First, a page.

Milton Friedman's 1970 worldview would be and ought to be rejected by today's corporations, many of which are embracing a Corporate Social Responsibility (CSR) program in response to consumer objections to practices and principles of various entities. From Enron to Pepsi Co. to Exxon Mobile to Pacific Gas and Electric (the case that involved Erin Brokovich) -- companies are constantly in the spotlight now thanks to the Digital Age revolution, which allows users of social media to spread information across the globe in seconds and to unite and communicate in ways never before possible. Thus, what is being witnessed is a unified demand from not just consumers but from people all over the world. Indeed, when Friedman identifies the issue of "social responsibility" as a political maneuver (a "socialist" maneuver), he misses the point. It is not political, but human: corporations have a social responsibility because it is society, ultimately, that they depend upon. If the corporation puts itself first (as a "citizen"), before its workers and before its public and community, it will eventually destroy that which should nourish it.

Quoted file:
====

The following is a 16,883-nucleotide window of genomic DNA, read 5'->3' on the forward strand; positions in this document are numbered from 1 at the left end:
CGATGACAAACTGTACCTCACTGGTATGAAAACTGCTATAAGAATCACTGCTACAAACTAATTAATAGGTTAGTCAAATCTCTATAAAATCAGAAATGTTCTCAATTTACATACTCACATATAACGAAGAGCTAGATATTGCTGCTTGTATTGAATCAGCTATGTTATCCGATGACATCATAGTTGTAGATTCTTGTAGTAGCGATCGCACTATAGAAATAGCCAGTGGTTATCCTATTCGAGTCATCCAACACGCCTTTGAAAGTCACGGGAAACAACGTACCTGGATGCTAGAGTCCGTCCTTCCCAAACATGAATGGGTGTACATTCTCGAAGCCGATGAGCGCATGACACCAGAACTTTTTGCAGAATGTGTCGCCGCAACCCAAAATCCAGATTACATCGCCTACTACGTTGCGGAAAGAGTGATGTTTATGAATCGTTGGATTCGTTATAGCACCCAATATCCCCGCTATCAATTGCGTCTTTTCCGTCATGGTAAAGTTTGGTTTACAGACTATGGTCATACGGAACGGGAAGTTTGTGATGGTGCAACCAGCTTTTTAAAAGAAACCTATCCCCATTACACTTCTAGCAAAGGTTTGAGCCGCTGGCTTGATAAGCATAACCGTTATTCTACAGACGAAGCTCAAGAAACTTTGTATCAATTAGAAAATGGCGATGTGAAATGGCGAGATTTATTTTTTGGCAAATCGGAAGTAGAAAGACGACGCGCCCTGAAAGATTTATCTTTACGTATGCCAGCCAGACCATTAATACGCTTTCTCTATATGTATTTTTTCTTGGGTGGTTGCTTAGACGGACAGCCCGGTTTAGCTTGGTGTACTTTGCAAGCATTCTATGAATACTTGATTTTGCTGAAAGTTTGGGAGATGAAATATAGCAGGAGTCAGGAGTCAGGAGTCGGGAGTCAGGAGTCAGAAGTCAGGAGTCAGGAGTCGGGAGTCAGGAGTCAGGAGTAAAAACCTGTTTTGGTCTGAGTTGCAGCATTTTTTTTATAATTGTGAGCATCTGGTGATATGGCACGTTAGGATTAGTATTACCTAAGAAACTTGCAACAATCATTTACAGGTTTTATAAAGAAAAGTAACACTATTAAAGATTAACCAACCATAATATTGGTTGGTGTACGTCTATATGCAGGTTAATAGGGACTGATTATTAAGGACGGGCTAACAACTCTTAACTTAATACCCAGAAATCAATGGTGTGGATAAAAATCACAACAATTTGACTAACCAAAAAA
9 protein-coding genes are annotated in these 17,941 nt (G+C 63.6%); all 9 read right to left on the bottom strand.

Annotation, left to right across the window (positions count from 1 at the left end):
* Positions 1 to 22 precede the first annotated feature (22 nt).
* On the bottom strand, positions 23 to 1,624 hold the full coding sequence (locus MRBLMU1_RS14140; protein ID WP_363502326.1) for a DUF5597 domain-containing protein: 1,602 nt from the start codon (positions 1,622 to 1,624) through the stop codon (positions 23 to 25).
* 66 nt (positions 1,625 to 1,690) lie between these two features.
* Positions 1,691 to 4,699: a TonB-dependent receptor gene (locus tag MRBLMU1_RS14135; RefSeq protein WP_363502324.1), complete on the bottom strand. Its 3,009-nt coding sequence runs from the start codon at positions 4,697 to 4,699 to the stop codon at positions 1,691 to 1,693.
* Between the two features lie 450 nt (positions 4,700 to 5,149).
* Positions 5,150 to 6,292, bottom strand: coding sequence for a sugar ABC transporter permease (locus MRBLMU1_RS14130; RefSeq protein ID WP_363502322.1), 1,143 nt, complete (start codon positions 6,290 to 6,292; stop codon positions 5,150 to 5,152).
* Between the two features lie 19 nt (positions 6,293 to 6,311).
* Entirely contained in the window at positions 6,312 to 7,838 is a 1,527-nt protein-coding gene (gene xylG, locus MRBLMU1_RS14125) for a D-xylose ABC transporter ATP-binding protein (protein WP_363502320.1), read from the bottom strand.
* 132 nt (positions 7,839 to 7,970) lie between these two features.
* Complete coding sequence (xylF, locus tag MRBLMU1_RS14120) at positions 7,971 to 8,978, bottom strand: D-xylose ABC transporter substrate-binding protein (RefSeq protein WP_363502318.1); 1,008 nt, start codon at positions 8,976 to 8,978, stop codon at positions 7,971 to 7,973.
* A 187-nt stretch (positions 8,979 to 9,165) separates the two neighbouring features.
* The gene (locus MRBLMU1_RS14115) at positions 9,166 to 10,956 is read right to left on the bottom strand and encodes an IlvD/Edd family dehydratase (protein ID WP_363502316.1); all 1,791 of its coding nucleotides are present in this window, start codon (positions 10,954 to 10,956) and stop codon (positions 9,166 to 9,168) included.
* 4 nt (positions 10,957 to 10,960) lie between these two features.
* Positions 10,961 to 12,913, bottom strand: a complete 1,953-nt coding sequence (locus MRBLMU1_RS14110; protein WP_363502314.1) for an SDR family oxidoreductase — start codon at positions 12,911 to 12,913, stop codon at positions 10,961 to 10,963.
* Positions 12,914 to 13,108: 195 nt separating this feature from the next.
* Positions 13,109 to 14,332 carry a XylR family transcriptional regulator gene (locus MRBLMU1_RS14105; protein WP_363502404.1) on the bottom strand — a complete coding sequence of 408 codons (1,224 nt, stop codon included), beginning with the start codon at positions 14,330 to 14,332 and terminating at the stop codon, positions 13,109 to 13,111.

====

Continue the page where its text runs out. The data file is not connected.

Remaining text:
The trade agreements known as NAFTA and GATT are perfect examples. These agreements allowed large corporations to off-shore their facilities in places like China (Apple does this, for instance) so that it can profit from cheap labor. The products they manufacture are then shipped back to the West and sold at ever-increasing margins to consumers all too happy to pay ever-increasing prices for a product that will be replaced in a year with another, newer, better model. Eventually, however, peak buying sets in. There are no more consumers. Why? Because there is simply no more money. The corporation, by going off-shore to guarantee more profits for itself, neglects the very community it wants as consumers. By not hiring the people in its own community or market and thus ensuring that they work and have disposable income for such products, the company is basically guaranteeing that it will see limited profits for a limited time.